The Just War Imperative

Syria
A past bombing in Syria.

For the agents or military of one nation to cross another sovereign nation’s borders and do damage to people or property is war.  It is not an intervention, it is not a police action, it is not a pre-retaliatory counter-attack.  It is war.  That said, war is not always wrong.  It can be justified, or even necessary.  But if it is not justified, it must be condemned.  Those are the lessons of history.

 

A U.S. attack in Syria was guaranteed if Hilary Clinton had become president, and now it seems inevitable that Donald Trump will do the same.  While Hilary Clinton would have been a nightmare scenario for traditional Catholic principles, on the issue of war it doesn’t seem to matter which party is in control, or what they say prior to the election, war always wins.

 

What then would make a justifiable war?  Merely consult Catholic tradition itself, because the Just War Doctrine is no further than your Catechism, and it requires that:

 

  • the damage inflicted by the aggressor on the nation or community of nations must be lasting, grave, and certain;
  • all other means of putting an end to it must have been shown to be impractical or ineffective;
  • there must be serious prospects of success;
  • the use of arms must not produce evils and disorders graver than the evil to be eliminated (the power of modern means of destruction weighs very heavily in evaluating this condition).

See s. 2309 of the Catechism of the Catholic Church.

So, first of all, the doctrine presupposes that the nation to be justly attacked has done some harm to a neighbor to justify the attack.  Syria is almost in a state of civil war and it is not clear at all which party has taken what action.  Both sides–the Syrian leadership, and the people battling them, basically ISIS–have blood on their hands and are undesirable to lead the nation.  Indeed, there is a better case for just war against ISIS than Syria, even though it is not a country, because if the U.S. acts as the Trump administration seems to want to, ISIS might well get control.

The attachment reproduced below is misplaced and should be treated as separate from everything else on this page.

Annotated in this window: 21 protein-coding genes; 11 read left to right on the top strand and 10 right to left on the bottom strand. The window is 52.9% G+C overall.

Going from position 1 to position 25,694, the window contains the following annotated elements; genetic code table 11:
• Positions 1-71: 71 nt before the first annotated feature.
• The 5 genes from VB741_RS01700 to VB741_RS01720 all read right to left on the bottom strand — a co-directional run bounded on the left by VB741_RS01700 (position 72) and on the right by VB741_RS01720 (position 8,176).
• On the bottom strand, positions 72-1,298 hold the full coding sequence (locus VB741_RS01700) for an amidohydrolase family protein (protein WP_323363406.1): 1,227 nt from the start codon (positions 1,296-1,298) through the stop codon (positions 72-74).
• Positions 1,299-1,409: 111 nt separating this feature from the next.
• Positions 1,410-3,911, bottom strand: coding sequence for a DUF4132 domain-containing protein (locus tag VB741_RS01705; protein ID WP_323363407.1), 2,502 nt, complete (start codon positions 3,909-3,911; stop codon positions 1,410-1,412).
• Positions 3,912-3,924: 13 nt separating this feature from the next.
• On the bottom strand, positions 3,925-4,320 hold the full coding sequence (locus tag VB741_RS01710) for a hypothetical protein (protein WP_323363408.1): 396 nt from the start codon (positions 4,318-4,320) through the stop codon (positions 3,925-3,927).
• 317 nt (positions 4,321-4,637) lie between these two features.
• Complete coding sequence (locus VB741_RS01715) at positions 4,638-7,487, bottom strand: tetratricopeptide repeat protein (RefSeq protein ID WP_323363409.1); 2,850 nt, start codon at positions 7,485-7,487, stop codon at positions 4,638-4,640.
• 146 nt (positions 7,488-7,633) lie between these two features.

So in Syria, as was the case in Iraq, and in Libya, and Afghanistan, success is inevitably going to be denied because the new government will be arguably even worse than the one it replaces, or too weak to stand for more than a few days after the international players leave.

 

So the first test for a just war fails, because there is no damage to another country.  The second test could be argued both ways.  The third, that there be a chance of success, is a miserable failure given all of recent history.  The fourth is hard to say, but given the likeliness of bombing innocents, and the fact that arms that have rushed into the Middle East to fight other wars and ended up in enemy hands it is hard to argue with the likelihood that this factor will fail as well.

 

There are a million reasons to be against war and very few to be for it.  Those who have been in war describe it as an unholy hell where truth is the first casualty.  These criteria of the Just War Doctrine developed for a reason and they contain in them the wisdom of the ages.

 

Instead, modern political leaders are influenced by the same strategists who have called for wars in the recent past that cost the U.S. unimaginable blood and treasure, far more than these “experts” predicted, but they are back, predicting again, strategizing again.  Indeed, warmonger seems to be the only profession where incompetence guarantees your prosperity and success.

 

Instead of calling in the same old experts for advice, political leaders everywhere would be far better advised to turn to the Just War doctrine to test the scenario, for if they did there would be far less war.  And the next one would not happen at all.

 

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